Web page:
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Construction of influenza virosome from influenza A H1N1 PR8
BMC Proceedings volume 5, Article number: P5 (2011)
Influenza is a major viral respiratory infection of humans, responsible for 300,000–500,000 annual deaths world-wide. The influenza viruses are competent of genetic variation, both by continuous, gradual mutation and by reassortment of genome segments between viruses. Antigenic drift is the gradual evolution of viral strains, due to frequent mutations of the surface glycoproteins hemagglutinin and neuraminidase. Novel and increasingly safer vaccines use well-characterized antigens. Conversely, these antigens are regularly too small to be highly immunogenic and would help from administration of a suitable adjuvant. The virosomes are reconstituted influenza virus envelopes devoid of central core and genetic in sequence. In this study we proposed to construct an influenza virosome structure from influenza A H1N1 PR8.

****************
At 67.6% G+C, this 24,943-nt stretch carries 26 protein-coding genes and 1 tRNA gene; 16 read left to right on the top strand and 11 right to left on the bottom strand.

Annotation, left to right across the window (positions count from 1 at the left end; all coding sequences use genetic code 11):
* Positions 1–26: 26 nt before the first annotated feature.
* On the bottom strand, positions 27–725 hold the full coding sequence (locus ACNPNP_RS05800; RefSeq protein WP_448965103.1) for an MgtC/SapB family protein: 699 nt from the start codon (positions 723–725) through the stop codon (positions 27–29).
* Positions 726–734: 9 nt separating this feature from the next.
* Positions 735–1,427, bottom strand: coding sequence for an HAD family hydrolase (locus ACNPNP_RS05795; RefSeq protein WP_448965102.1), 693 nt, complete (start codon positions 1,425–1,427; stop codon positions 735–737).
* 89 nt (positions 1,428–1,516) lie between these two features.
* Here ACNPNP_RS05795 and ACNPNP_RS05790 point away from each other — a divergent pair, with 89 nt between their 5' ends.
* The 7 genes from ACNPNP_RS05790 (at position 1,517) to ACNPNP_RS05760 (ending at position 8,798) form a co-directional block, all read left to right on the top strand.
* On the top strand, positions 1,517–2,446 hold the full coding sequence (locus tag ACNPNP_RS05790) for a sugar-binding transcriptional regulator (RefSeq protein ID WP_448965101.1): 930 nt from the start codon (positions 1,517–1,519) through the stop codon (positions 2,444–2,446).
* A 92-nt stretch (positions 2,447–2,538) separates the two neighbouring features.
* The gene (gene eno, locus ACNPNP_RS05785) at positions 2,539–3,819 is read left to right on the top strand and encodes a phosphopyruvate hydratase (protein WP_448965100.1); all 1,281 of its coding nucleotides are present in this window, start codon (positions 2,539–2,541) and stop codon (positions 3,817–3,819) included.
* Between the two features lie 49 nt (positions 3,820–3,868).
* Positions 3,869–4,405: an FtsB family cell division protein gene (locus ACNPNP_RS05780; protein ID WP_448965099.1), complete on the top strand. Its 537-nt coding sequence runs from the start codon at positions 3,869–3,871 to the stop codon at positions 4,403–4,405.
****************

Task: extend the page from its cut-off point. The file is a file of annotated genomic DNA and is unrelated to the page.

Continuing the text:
During the production process, MDCK cells were cultured then infected with influenza virus strain PR8 and finally the supernatant harvested and purified by ultracentrifugation and ultrafiltration. Purified influenza virus treated by DCPC as a detergent to resolve envelop of influenza virus. Then, RNP of influenza virus participated by using ultracentrifugation. The envelope of influenza virus was reconstituted by removing of DCPC by using overnight dialysis against HBS buffer. Finally, we observed empty influenza virus envelop by TEM, their called virosomes. The size of these particles was estimated between 50-150 nm.
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Noori, M., Ghorbani, S., Jamali, A. et al. Construction of influenza virosome from influenza A H1N1 PR8. BMC Proc 5, P5 (2011). https://doi.org/10.1186/1753-6561-5-S1-P5
- Influenza Virus
- MDCK Cell
- Virus Envelop
- Genome Segment